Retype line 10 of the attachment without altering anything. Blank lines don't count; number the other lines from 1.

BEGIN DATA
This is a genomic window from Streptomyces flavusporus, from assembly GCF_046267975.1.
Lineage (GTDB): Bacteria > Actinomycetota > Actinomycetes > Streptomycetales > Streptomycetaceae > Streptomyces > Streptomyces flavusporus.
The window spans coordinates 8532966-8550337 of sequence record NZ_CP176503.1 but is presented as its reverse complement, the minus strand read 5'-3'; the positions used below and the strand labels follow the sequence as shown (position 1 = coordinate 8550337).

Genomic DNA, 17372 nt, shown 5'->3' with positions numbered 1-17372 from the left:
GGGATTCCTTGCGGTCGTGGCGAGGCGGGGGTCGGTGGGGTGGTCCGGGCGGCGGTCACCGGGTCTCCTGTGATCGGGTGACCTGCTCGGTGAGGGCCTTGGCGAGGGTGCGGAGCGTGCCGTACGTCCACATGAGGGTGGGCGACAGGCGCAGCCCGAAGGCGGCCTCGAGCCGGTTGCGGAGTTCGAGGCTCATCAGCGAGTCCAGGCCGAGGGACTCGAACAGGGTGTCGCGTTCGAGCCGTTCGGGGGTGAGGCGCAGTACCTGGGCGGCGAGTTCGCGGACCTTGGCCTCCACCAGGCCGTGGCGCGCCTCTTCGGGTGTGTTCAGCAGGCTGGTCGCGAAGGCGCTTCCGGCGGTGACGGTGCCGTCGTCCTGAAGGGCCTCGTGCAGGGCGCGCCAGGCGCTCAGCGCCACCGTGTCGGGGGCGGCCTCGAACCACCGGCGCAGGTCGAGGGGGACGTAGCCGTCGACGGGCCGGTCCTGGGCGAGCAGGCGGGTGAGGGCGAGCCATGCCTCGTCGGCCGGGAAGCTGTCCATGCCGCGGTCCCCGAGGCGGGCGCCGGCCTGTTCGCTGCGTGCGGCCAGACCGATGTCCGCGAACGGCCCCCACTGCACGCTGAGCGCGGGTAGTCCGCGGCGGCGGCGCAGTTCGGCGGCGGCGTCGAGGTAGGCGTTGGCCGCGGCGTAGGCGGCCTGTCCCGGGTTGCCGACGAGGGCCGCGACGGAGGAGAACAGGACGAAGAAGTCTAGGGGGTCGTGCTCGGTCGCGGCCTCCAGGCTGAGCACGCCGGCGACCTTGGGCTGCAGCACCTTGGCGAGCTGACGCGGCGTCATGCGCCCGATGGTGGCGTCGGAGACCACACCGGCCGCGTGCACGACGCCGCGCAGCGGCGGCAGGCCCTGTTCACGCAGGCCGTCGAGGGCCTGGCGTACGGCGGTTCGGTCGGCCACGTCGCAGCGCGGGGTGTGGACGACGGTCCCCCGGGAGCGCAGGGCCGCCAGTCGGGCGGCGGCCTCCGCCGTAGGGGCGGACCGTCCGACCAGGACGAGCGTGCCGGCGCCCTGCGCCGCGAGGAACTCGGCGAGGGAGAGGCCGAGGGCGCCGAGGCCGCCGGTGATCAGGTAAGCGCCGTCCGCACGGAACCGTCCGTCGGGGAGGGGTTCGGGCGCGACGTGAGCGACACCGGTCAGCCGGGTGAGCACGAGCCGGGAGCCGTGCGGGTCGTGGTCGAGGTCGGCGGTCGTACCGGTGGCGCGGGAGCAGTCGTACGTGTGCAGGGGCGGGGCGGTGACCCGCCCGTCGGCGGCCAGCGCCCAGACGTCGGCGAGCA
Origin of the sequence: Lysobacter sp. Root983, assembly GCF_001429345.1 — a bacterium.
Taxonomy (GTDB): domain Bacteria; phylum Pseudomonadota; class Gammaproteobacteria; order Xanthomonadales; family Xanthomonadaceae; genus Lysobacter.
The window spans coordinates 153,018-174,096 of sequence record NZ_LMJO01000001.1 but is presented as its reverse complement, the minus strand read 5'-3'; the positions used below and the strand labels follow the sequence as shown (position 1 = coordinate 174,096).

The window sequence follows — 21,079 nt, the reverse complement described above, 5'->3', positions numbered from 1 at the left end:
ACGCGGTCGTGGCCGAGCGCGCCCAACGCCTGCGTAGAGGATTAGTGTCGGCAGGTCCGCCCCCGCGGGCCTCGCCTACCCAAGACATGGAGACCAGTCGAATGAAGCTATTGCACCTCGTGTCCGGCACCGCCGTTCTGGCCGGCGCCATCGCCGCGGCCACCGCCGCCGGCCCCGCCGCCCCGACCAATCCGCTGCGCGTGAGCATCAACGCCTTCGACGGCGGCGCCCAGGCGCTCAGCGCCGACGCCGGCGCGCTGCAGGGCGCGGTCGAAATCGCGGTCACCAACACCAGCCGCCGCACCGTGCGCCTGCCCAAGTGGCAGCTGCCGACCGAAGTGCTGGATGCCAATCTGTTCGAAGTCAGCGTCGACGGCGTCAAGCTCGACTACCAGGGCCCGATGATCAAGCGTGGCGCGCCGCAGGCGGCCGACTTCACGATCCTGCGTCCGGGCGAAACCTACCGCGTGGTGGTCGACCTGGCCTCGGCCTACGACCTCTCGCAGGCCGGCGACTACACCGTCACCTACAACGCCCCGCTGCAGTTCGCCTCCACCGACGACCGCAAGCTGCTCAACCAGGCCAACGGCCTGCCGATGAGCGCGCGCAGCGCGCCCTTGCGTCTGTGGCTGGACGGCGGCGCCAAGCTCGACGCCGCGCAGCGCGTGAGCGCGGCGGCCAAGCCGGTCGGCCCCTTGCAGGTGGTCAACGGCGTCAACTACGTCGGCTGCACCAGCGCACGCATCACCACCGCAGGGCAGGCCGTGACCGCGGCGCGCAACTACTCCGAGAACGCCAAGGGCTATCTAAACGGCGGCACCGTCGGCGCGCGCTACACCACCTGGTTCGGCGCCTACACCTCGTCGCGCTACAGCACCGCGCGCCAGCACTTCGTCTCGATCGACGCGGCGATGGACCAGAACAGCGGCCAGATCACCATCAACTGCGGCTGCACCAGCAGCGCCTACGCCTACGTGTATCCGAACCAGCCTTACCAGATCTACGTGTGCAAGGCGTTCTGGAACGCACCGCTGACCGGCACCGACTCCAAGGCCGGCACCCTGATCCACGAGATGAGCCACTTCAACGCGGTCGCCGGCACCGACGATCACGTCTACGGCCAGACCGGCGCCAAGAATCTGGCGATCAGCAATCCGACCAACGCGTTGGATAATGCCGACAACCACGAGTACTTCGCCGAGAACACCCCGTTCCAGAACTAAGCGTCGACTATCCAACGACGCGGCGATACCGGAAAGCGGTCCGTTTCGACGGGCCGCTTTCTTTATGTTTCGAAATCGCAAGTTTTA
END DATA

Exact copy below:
ACGCGGTCGTGGCCGAGCGCGCCCAACGCCTGCGTAGAGGATTAGTGTCGGCAGGTCCGCCCCCGCGGGCCTCGCCTACCCAAGACATGGAGACCAGTCGAATGAAGCTATTGCACCTCGTGTCCGGCACCGCCGTTCTGGCCGGCGCCATCGCCGCGGCCACCGCCGCCGGCCCCGCCGCCCCGACCAATCCGCTGCGCGTGAGCATCAACGCCTTCGACGGCGGCGCCCAGGCGCTCAGCGCCGACGCCGGCGCGCTGCAGGGCGCGGTCGAAATCGCGGTCACCAACACCAGCCGCCGCACCGTGCGCCTGCCCAAGTGGCAGCTGCCGACCGAAGTGCTGGATGCCAATCTGTTCGAAGTCAGCGTCGACGGCGTCAAGCTCGACTACCAGGGCCCGATGATCAAGCGTGGCGCGCCGCAGGCGGCCGACTTCACGATCCTGCGTCCGGGCGAAACCTACCGCGTGGTGGTCGACCTGGCCTCGGCCTACGACCTCTCGCAGGCCGGCGACTACACCGTCACCTACAACGCCCCGCTGCAGTTCGCCTCCACCGACGACCGCAAGCTGCTCAACCAGGCCAACGGCCTGCCGATGAGCGCGCGCAGCGCGCCCTTGCGTCTGTGGCTGGACGGCGGCGCCAAGCTCGACGCCGCGCAGCGCGTGAGCGCGGCGGCCAAGCCGGTCGGCCCCTTGCAGGTGGTCAACGGCGTCAACTACGTCGGCTGCACCAGCGCACGCATCACCACCGCAGGGCAGGCCGTGACCGCGGCGCGCAACTACTCCGAGAACGCCAAGGGCTATCTAAACGGCGGCACCGTCGGCGCGCGCTACACCACCTGGTTCGGCGCCTACACCTCGTCGCGCTACAGCACCGCGCGCCAGCACTTCGTCTCGATCGACGCGGCGATGGACCAGAACAGCGGCCAGATCACCATCAACTGCGGCTGCACCAGCAGCGCCTACGCCTACGTGTATCCGAACCAGCCTTACCAGATCTACGTGTGCAAGGCGTTCTGGAACGCACCGCTGACCGGCACCGACTCCAAGGCCGGCACCCTGATCCACGAGATGAGCCACTTCAACGCGGTCGCCGGCACCGACGATCACGTCTACGGCCAGACCGGCGCCAAGAATCTGGCGATCAGCAATCCGACCAACGCGTTGGATAATGCCGACAACCACGAGTACTTCGCCGAGAACACCCCGTTCCAGAACTAAGCGTCGACTATCCAACGACGCGGCGATACCGGAAAGCGGTCCGTTTCGACGGGCCGCTTTCTTTATGTTTCGAAATCGCAAGTTTTA